Former La Jolla jeweler arrested

Former La Jolla jewelry shop owner arrested, charged with grand theft, embezzlement

Longtime la Jolla jeweler Karl Winchell vacated his space at 1123 Wall St. in June, shortly after San Diego Police launched an investigation of his business practices, which include multiple court cases filed claiming Winchell scammed customers out of their valuables and/or money.
(File Photo)

The subject of a 2014 La Jolla Light investigation into consignment stores, Karl Winchell of Winchell Jewelry Designs, was arrested Oct. 7 and charged with grand theft and merchant embezzlement, said detective sergeant Meryl Bernstein with San Diego Police’s Northern Division, who led the investigation.

Winchell closed his shop on Wall Street in La Jolla in June, after SDPD began looking into his business practices, which included claims he scammed customers of thousands of dollars in jewelry and cash.

Bernstein said Winchell was arrested at his home near San Diego State University, where she recovered 47 pieces of jewelry matching those reported as stolen or misappropriated by at least five of his victims.

“A good 27 to 30 of those 47 pieces I can match up with victims,” Bernstein said, noting that she recovered about $40,000 in evidence from Winchell’s home.

Winchell was released on bail, and the case has been sent to the San Diego County District Attorney’s Economic Crimes Division for prosecution.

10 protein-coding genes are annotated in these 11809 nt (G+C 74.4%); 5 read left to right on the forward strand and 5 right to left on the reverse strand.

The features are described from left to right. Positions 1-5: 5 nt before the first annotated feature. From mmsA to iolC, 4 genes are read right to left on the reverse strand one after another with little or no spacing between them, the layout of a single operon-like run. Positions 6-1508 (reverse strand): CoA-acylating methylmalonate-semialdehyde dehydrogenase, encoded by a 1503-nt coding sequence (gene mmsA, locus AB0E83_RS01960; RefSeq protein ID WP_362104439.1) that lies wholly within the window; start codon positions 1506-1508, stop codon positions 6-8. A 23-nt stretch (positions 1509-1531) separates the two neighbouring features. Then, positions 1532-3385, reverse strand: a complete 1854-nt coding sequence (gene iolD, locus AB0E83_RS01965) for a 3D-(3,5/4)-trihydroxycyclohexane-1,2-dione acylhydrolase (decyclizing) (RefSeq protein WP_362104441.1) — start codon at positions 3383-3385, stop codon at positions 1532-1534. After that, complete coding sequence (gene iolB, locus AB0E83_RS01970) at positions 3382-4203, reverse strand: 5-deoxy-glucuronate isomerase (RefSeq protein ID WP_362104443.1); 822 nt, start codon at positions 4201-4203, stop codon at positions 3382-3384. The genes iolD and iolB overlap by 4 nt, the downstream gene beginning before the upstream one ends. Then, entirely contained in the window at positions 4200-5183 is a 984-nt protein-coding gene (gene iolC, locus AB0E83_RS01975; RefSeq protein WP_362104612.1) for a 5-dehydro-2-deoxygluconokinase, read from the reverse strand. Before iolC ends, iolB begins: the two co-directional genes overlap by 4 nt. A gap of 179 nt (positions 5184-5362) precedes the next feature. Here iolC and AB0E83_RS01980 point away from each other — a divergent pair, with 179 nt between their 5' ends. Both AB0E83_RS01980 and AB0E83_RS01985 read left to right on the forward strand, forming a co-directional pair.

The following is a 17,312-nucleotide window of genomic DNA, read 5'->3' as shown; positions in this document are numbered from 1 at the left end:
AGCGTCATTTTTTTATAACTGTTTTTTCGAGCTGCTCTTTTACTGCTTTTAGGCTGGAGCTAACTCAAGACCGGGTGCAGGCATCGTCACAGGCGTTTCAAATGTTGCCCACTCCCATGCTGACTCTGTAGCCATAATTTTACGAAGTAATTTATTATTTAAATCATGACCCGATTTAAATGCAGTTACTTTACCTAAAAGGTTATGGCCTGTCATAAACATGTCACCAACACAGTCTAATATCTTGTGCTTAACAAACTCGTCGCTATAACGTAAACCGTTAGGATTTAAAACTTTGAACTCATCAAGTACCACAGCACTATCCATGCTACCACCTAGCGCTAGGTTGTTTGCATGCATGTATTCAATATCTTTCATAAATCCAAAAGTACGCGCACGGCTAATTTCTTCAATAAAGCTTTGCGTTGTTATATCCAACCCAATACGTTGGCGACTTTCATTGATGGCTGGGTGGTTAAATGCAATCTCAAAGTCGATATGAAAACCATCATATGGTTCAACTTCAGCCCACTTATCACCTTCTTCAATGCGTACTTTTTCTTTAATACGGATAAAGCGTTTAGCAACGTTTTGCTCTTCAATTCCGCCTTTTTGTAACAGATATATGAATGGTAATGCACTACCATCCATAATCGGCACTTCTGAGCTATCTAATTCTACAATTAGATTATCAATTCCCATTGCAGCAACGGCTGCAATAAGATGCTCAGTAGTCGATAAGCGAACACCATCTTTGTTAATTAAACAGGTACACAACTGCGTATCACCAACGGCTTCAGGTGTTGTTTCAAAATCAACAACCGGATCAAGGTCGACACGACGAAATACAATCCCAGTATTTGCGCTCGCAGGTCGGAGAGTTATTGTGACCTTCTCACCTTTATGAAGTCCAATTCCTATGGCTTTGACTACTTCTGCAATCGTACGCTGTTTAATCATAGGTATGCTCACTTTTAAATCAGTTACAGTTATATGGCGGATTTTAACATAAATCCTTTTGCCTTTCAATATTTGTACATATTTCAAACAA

Bernstein said the district attorney’s office could pursue charges of elder abuse.

“Some of my victims are over 65 years old,” she said. “What I’m doing right now is just contacting my victims and sending them pictures and trying to make sure that they can identify (which pieces belong to them),” she said. “He’s out now, but at least he’s being held accountable. I think the victims are very happy at this point.”

One of Winchell’s victims, Del Cerro resident Jim Hall, noted that four months after receiving a small claims court judgment against Winchell for $10,0000 (in April) he was finally paid, plus $600 in interest and court fees.

“We had to go back to court again, and a judge threatened him with going to jail,” said Hall, who gave Winchell a ring to sell more than 17 months ago, which was never returned.

“I was actually happier with his arrest than with being paid $10,000,” Hall added. “My whole thing when I started this was … that I wanted it to stop so there wouldn’t be more victims.”